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  • Principal Professor Andrew Brewerton with Katie Greenyer, Creative Director of Pentland Brands

Posted 09.11.16

The Plymouth continuum of creative education and practice just got bigger

By Phillip Buchan

Principal Professor Andrew Brewerton with Katie Greenyer, Creative Director of Pentland Brands at the Palace Court opening.

On Wednesday 2 November 2016, Katie Greenyer, Creative Director of Pentland Brands, the London-based fashion group whose labels range from Red or Dead to Speedo, Berghaus and Ellesse, formally opened Palace Court, our brand new Pre-Degree campus for 16 to 19-year-olds studying creative Extended Diplomas.

The opening of Palace Court, on Buckwell Street in the heart of Plymouth’s city centre, follows Sir Nicholas Serota’s opening last year of The Red House, home to Plymouth School of Creative Arts.

Sir John Sorrell CBE, UK Business Ambassador and Founder President of the Creative Industries Federation, opened our Craft, Design and Fabrication Workshops in 2014, enhancing the rapidly-developing national and international profile of Plymouth College of Art.

Students, staff, industry and friends were invited to the opening.

Palace Court is the first dedicated Extended Diploma campus at an art school in the South West and is now home to 500 16 to 19-year-olds studying arts, crafts, design and media.

"Palace Court is already a very distinctive space for creative learning and practice and ambition in the very heart of our city." — Principal, Professor Andrew Brewerton

Its opening marks the next stage in our commitment to offering a progressive continuum of creative learning and practice in the region that extends from the age of three to Masters level study.

This growth comes at a time of contraction in art education in schools, in which the consequence, intended or otherwise, of the proposed EBacc control measure risks marginalising the importance of creativity in UK education.

Professor Andrew Brewerton, Principal of Plymouth College of Art and Chair of Governors for Plymouth School of Creative Arts, said: “It has been wonderful to observe the sheer energy at work in Palace Court from the get-go, and ‘the Palace’ is already a very distinctive space for creative learning and practice and ambition in the very heart of our city.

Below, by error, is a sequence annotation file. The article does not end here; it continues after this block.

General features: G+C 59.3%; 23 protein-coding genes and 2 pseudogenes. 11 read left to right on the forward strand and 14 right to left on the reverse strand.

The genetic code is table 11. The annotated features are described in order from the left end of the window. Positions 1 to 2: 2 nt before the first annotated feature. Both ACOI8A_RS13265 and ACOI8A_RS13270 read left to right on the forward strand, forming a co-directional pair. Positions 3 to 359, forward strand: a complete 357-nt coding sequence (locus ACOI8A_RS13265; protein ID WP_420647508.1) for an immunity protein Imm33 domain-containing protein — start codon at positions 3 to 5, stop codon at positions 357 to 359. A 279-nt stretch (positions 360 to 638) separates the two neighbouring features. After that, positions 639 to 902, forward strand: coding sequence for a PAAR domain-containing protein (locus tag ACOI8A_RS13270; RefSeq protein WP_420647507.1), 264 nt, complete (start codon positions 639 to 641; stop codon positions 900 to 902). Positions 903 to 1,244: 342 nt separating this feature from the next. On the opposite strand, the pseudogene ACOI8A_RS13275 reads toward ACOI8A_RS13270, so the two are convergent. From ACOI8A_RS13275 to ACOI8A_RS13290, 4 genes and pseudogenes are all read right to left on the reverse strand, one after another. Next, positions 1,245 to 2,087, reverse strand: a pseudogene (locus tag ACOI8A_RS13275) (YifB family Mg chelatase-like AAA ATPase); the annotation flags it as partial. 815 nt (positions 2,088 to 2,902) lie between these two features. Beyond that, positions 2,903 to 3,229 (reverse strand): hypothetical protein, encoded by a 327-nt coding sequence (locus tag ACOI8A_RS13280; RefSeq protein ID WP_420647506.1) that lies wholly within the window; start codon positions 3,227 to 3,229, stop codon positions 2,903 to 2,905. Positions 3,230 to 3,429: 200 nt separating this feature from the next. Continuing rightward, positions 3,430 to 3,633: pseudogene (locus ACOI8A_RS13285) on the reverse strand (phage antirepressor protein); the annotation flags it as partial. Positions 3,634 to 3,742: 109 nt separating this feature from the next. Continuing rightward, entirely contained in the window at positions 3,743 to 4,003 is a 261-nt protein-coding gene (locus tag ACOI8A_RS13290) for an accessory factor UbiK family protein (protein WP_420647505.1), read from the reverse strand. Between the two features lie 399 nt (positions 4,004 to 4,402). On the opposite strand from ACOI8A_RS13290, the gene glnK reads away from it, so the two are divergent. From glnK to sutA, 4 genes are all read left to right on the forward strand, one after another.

"...where better to find new talent than in a dedicated campus for young people who get to immerse themselves in their creative studies?" — Katie Greenyer, Creative Director of Pentland Brands

“This investment in our pre-degree community of young artists and designers is, I hope, the clearest possible signal of our implacable and long-term commitment to the full continuum of creative learning and practice at a time of disappointing decline in the numbers of students taking creative arts subjects at GCSE and A-level, as these are withdrawn from Key Stage 4 option blocks.

“Last week’s dismal news of the withdrawal by AQA of the only remaining A level Art History qualification is yet another backward step for student choice, but our students are very clear about the value of creative arts education: ‘At school’, they tell me, ‘they teach you how to pass exams. Here we think for ourselves’.”

Katie Greenyer, Creative Director of Pentland Brands, said: “The creative industries rely on new blood and the next generation of design talent, and where better to find new talent than in a dedicated campus for young people who get to immerse themselves in their creative studies? We all have a responsibility to nurture the talent of tomorrow and not to limit their opportunities by shunning creativity in education in favour of traditional subjects.”

At the formal opening of The Red House, Sir Nicholas Serota, the Director of Tate who is due to take up a post as Chairman of Arts Council England next year, said of the creative continuum project: “You're creating here something that doesn't exist anywhere else in the UK. This is an event in the history of education in this country.”

The formal opening of Palace Court coincided with our annual Design to Sell event, a collaborative project involving students from the college’s range of Extended Diplomas hosting a public exhibition and pop-up shop where students can sell their work and gain valuable market exposure, as entrepreneurs and professional practitioners.

As an enterprise, Design to Sell gives students the opportunity to develop as independent designer-makers, creating high-quality handmade products for paying customers, as well as gaining commercial experience and acquiring transferable skills with a live understanding of creative industry.

Now in its twentieth year, students from across all of our Extended Diploma courses got involved in exhibiting work, selling work and hosting pop-up studios with an eclectic range of work available, from illustration, painting and glasswork to ceramics, photography and fashion.

Photos by Dom Moore. Find the full album on Facebook.

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